WiMAX: Making the Internet mobile

WiMAX is about making the Internet mobile. That was the key takeaway from FierceMarkets' WiMAX Strategies 2007 conference, held yesterday in conjunction with NXTComm in Chicago. 

"This is not another voice network," Barry West, CTO and president of Sprint Nextel's 4G business, said during his keynote address. "This network is about mobilizing the Internet. That's probably the most important statement that I will make today."

West, probably the WiMAX industry's biggest evangelist, laid out several imperatives to this mobile Internet, and all of them are at odds with the traditional way operators have done business. One imperative is unsubsidized devices.

"In order to keep costs down, you can't subsidize the device," West said. "Subsidized devices are why we have walled gardens. They're why operators have to have contracts."

But without walled gardens, how will operators make money? Panelists offered a variety of possibilities. West talked about using WiMAX's QoS features to offer limited throughput to lower-spending customers and completely open pipes to higher-paying customers. It's clear that service needs to move away from a per device model to a per consumer model if WiMAX chips are going to be embedded in a variety of devices, ranging from portable media players to digital cameras. That means operators must look at ways to charge for perhaps a group of devices.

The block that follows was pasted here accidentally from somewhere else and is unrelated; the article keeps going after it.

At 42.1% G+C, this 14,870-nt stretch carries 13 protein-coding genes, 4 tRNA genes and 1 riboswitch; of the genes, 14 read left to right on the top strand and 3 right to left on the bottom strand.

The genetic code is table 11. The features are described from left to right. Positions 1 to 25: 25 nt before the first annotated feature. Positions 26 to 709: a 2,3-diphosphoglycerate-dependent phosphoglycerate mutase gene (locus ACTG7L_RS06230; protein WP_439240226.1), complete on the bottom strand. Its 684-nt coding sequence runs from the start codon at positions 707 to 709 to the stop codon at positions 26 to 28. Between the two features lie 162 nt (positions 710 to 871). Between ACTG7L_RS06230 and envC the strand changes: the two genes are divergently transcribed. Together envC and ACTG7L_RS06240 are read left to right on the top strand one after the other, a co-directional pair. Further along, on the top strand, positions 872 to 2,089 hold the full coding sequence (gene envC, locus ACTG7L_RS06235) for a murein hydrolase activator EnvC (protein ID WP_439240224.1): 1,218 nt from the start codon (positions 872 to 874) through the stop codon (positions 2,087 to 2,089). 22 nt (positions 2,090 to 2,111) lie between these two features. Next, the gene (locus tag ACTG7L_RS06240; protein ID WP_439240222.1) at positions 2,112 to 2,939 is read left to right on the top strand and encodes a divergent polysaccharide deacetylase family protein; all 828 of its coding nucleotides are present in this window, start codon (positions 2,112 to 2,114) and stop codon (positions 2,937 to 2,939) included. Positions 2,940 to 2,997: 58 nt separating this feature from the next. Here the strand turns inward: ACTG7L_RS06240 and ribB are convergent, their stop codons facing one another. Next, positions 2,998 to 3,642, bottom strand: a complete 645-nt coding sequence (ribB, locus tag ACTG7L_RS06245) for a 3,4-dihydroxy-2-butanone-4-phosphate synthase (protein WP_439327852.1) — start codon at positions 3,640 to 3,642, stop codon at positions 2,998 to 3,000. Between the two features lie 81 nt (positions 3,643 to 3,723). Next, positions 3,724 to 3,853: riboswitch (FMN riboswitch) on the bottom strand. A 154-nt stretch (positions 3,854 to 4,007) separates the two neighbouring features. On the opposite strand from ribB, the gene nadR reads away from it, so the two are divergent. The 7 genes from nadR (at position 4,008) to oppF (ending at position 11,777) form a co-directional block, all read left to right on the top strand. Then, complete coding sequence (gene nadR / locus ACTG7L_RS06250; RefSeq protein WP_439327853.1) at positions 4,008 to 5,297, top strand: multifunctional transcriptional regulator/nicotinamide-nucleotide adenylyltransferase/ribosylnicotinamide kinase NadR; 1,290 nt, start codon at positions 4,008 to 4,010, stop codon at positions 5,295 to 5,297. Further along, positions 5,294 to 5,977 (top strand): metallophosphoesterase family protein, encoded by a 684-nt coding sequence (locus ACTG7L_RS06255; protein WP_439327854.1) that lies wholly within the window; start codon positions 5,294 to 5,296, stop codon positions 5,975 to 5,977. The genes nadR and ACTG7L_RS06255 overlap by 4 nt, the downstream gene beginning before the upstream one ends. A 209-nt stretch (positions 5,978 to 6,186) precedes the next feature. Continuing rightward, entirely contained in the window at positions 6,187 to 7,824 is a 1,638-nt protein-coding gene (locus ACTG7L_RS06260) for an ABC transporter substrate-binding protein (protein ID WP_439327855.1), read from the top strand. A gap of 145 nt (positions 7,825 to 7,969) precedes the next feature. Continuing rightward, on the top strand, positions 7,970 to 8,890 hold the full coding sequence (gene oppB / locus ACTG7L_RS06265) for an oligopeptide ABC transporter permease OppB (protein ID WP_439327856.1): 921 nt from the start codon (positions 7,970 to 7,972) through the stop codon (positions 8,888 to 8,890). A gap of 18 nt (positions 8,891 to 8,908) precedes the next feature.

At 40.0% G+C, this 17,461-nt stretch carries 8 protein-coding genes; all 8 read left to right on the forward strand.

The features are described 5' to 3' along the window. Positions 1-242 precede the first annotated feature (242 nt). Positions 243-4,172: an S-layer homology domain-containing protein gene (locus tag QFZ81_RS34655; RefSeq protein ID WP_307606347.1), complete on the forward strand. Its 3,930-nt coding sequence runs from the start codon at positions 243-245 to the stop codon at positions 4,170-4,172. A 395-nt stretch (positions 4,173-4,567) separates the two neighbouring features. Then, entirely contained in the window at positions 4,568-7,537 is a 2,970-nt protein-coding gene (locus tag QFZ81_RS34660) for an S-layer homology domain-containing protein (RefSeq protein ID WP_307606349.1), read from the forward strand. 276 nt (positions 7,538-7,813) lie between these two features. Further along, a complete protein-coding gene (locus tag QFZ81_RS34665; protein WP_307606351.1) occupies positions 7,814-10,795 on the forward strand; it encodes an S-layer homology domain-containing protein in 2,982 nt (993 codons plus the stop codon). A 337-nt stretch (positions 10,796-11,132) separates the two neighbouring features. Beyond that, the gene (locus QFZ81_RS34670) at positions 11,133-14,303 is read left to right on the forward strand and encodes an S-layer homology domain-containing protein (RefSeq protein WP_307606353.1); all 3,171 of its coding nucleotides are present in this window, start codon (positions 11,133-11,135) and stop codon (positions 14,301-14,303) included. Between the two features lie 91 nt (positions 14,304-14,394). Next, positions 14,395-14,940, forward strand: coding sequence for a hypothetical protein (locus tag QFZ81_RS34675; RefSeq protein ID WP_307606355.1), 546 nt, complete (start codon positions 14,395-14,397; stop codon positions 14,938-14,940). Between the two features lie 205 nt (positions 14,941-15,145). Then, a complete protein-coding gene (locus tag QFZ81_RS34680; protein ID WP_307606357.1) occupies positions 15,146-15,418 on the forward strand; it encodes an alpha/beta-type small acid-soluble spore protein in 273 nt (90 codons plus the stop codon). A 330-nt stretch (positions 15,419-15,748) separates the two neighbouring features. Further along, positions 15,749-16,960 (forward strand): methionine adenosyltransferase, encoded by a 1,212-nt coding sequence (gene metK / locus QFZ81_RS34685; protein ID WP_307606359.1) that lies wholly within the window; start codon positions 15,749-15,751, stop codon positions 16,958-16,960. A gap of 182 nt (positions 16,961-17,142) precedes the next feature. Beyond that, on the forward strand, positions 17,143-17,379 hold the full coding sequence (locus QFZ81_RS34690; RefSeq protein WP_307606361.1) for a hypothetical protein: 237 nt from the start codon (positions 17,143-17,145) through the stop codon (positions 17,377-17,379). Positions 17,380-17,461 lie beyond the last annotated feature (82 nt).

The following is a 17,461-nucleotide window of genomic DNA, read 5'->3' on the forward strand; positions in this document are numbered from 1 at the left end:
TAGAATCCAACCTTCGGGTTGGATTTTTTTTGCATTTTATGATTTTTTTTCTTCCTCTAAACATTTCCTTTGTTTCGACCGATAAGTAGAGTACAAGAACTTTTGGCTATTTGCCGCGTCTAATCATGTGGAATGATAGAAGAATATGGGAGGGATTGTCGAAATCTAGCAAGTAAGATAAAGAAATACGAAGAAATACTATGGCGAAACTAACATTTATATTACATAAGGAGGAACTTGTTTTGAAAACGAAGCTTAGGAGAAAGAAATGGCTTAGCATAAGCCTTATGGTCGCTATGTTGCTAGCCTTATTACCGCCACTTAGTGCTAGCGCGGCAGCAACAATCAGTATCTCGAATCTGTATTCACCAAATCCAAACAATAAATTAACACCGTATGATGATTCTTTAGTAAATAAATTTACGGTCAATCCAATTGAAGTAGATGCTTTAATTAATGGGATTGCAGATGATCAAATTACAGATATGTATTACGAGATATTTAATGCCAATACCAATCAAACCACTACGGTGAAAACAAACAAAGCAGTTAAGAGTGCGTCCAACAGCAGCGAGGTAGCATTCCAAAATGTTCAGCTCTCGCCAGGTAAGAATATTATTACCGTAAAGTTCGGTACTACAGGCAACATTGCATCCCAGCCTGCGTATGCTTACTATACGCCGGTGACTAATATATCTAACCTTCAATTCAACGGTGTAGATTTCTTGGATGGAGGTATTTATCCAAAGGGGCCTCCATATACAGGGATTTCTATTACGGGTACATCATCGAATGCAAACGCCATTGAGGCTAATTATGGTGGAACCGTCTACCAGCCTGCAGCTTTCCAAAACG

"We're open to many different realms of possibilities since people are going to be carrying multiple devices," noted Praduman Jain, director of 4G WiMAX, during a session about content. "We're exploring different options around pay-as-you go models and hourly rates to make things more flexible."

Jain also noted that WiMAX operators can keep from being a dumb pipe by not only offering open access but content and services that are unique to the service provider. "Customers want openness but they also want safety and security and a good experience... There are plenty of elements that keep an operator from being just a dumb pipe."

Scott Richardson, chief strategy officer with Clearwire, gave some interesting user statistics about the company's pre-WiMAX fixed wireless offering during his keynote address. He said Clearwire reached 10 percent penetration in 70 percent of all its markets in the first quarter. One in five users are also using Clearwire's residential VoIP service in addition to ISP services. The operator offers VoIP services in certain markets for $30 per month. Meanwhile, 59 percent of new users in the first quarter came from cable or DSL. -Lynnette

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